Folks are overly optimistic on the housing “inventory” issue to the point of being sorely misguided; confirmation bias is rampant with pundits obsessing on inventory but ignoring everything else.
It’s a classic story of “out of sight, out of mind”. Each time a housing report is released and inventory prints lower or flat the pom-poms come out. This reminds me of the “hide the rotten sausage” game the banks were playing in 2007-2009 (still playing today actually) with legacy residential mortgage loans and MBS when mark-to-market accounting was in effect. The banks would continually say they had low or no exposure, analysts and investors would accept this at face value, and each quarter the legacy loan and MBS risk hidden somewhere on balance sheet would weigh on capital.
Each 12 to 18 months when housing (on the bubble or at the margin) responds to some sort of massive stimulus effort consensus quickly jumps behind the macro “recovery” theme and forgets the granular.
To me, the “inventory” that NAR reports is absolutely insufficient for meaningful analysis. That’s because it’s a “best-case, perfect world” scenario. Take short sales for example. Few are ever “listed” in a traditional manner. Most are “listed” and go “Pending” in a very short period of time; many times within a few minutes of each. There are 600k short sales that occur per year and volume is climbing. This “inventory” is real and short-sales reduce demand for “listed” inventory. But you will never capture the 50k short sales per month in NAR’s inventory metric. This smallest of examples alone means NAR’s “inventory” figure underestimates real and available housing supply by 20%.
The “inventory I see” — that has to be cleared (zombie owners de-levered) before this housing market has a shot at a “durable” recovery — could be as high as 30 MILLION units. Most likely a “bottom” can occur after two-thirds is worked through, or ~20mm units. But no “escape velocity” can ever occur with over half of all mortgage’d households unable to sell and rebuy or rent — sitting stuck in their houses many with a 1% or 2% interest only teaser rate loan modification (sound familiar) — awaiting default or short sale.
Bottom line: In order to permanently de-lever this housing market something must be done to address the 20 to 30 million homeowners in a negative or “effective” (lacking the equity to pay a Realtor 6% and put 20% down on a new house) negative equity position; with legacy 2nd liens; and without the credit needed to qualify for a new vintage loan. That’s because repeat buyers are the “durable” demand cohort; not the volatile and thin first-timer buyer and “investor” cohorts that come and go with the stimulus wind like we saw in the first half of 2010 and will again in the second half of this year.
Years of “Supply” to Work Through Before Housing can Stabilize and Eventually Achieve “Escape Velocity” and a “Durable” Recovery
The chart below breaks down demand and supply as I see…as it really occurs in practice.
Based on 4.6 million sales per year — of which roughly 1.25mm per year are REO resales and short sales — then the supply below will take well over a decade to burn through at a 75% rate. Coincidentally, this turns our housing crisis into a 15 to 20 year events, which is just about the exact amount of time Japan’s housing market took to de-lever.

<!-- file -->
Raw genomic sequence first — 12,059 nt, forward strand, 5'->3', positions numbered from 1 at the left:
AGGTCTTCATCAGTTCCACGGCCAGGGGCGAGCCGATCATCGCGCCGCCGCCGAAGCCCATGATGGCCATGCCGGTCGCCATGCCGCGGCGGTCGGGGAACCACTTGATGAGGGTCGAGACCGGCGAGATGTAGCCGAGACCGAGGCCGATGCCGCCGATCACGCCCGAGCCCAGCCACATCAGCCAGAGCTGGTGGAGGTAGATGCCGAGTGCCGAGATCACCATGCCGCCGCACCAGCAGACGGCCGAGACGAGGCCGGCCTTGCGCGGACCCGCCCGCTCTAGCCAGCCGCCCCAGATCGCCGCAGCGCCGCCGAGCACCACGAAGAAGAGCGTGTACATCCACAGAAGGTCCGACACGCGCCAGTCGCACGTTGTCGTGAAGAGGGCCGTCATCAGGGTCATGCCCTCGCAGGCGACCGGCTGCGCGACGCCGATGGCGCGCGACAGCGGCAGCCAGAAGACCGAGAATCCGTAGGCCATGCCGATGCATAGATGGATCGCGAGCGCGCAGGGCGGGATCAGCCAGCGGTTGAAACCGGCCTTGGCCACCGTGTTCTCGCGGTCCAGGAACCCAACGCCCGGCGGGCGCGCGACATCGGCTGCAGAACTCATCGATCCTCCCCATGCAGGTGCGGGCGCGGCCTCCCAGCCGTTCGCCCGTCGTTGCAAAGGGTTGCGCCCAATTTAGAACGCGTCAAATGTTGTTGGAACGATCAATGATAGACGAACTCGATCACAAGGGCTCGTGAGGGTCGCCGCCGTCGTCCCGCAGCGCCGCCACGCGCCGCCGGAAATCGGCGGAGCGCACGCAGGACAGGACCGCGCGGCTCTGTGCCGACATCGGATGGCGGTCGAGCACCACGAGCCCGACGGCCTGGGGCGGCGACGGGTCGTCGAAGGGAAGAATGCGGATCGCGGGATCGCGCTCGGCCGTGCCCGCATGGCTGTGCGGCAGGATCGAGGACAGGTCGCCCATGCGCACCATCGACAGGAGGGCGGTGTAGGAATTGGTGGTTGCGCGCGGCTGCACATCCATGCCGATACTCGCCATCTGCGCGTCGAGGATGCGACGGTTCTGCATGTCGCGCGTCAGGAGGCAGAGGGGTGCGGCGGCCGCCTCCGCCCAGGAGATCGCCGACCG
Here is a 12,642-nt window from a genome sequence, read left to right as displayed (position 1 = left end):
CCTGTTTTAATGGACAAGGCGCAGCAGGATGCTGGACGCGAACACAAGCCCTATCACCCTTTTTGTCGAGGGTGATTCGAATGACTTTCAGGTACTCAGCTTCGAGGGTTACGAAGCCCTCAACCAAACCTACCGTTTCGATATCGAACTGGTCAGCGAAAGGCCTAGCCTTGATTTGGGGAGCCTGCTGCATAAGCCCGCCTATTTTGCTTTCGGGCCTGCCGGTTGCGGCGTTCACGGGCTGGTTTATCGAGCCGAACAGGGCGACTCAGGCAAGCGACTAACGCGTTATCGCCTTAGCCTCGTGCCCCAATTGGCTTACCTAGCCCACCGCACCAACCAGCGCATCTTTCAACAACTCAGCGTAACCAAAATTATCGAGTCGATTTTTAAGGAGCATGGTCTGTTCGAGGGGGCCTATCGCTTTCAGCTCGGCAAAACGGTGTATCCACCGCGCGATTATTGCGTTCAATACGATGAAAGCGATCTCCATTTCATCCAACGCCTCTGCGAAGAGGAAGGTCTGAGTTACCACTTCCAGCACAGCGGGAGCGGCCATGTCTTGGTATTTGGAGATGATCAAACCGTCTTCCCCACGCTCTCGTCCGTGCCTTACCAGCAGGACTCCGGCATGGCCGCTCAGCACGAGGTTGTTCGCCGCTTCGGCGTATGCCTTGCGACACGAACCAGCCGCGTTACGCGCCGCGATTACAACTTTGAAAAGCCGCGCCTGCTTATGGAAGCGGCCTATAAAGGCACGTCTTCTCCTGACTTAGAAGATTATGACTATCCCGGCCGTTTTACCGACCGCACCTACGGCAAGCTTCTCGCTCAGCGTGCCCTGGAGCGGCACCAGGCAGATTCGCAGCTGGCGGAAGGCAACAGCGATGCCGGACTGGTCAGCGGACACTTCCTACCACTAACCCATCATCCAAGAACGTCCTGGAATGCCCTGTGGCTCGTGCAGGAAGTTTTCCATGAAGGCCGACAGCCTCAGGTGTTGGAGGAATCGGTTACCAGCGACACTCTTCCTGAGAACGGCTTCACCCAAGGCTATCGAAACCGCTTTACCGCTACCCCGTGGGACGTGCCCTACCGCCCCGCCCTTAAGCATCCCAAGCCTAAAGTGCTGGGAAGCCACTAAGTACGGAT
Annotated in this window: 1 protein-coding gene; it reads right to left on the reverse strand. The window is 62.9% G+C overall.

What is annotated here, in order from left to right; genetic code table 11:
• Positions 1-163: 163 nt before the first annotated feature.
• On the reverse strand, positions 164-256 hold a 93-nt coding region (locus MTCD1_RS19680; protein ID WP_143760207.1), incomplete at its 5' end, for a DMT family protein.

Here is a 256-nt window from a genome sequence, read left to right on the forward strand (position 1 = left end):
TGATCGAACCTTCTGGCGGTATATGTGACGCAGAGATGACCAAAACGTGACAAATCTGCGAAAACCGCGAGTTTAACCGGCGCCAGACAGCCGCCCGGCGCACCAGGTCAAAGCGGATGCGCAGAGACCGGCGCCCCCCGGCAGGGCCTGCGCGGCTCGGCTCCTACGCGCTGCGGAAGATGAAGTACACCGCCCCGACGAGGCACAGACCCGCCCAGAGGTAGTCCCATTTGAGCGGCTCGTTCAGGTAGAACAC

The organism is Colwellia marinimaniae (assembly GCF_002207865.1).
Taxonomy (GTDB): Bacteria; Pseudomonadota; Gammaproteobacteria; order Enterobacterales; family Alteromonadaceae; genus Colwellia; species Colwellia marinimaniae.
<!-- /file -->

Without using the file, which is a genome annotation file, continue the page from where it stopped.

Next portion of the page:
Note, the three constituents of the “Ghost Supply” cohort are not mutually exclusive of each other meaning a homeowner in an “effective” negative equity position may also have a 2nd lien and impaired credit.
Undermining Fed monetary policy leaves the housing market vulnerable to years more pain
It is important to note that “stimulus-induced sales volume spurts” like we saw leading into the homebuyer tax-credit sunset of 2010 and are seeing today with rates down 150bps YoY; institutional investors coming into the housing rental market in an effort to protect against 1.5% 10-year Treasuries and a genuine lack of top rated investable bonds; the artificial lack of foreclosures etc is exactly the right medicine to eventually clear this housing market…if one chooses the route of de-levering less painfully over time than all at once. In this regard the Fed has done a fantastic job “creating demand” in this housing market (the effects of Fed policy are not being analyzed here, simply “did Fed policy create housing demand…yes, it has).
However, the all-out gov’t and bank war against allowing lenders to exercise their “right” to foreclose with new/improved mortgage mod and workout programs coming out every few quarters, which have re-levered 6 to 8 million high-risk borrowers with mods more “exotic” than the loans they defaulted from in the first place, and new laws such as in NV, CA and OR — in NV foreclosure activity is down 80% from Oct of last year — has served to undermine Fed monetary policy as it relates specifically to housing.
Bottom line, the Fed created all the demand this housing market needs in order to — over many years — de-lever it from the bubble years credit excesses. But the gov’t and banks took away all the supply through modification can-kicking and new laws. The unintended consequences are many. But most obvious is that this housing depression will stretch out many more years than it would have otherwise and a situation now exists in which Fed monetary policy will start having a diminishing effect on housing demand going forward. This is big trouble.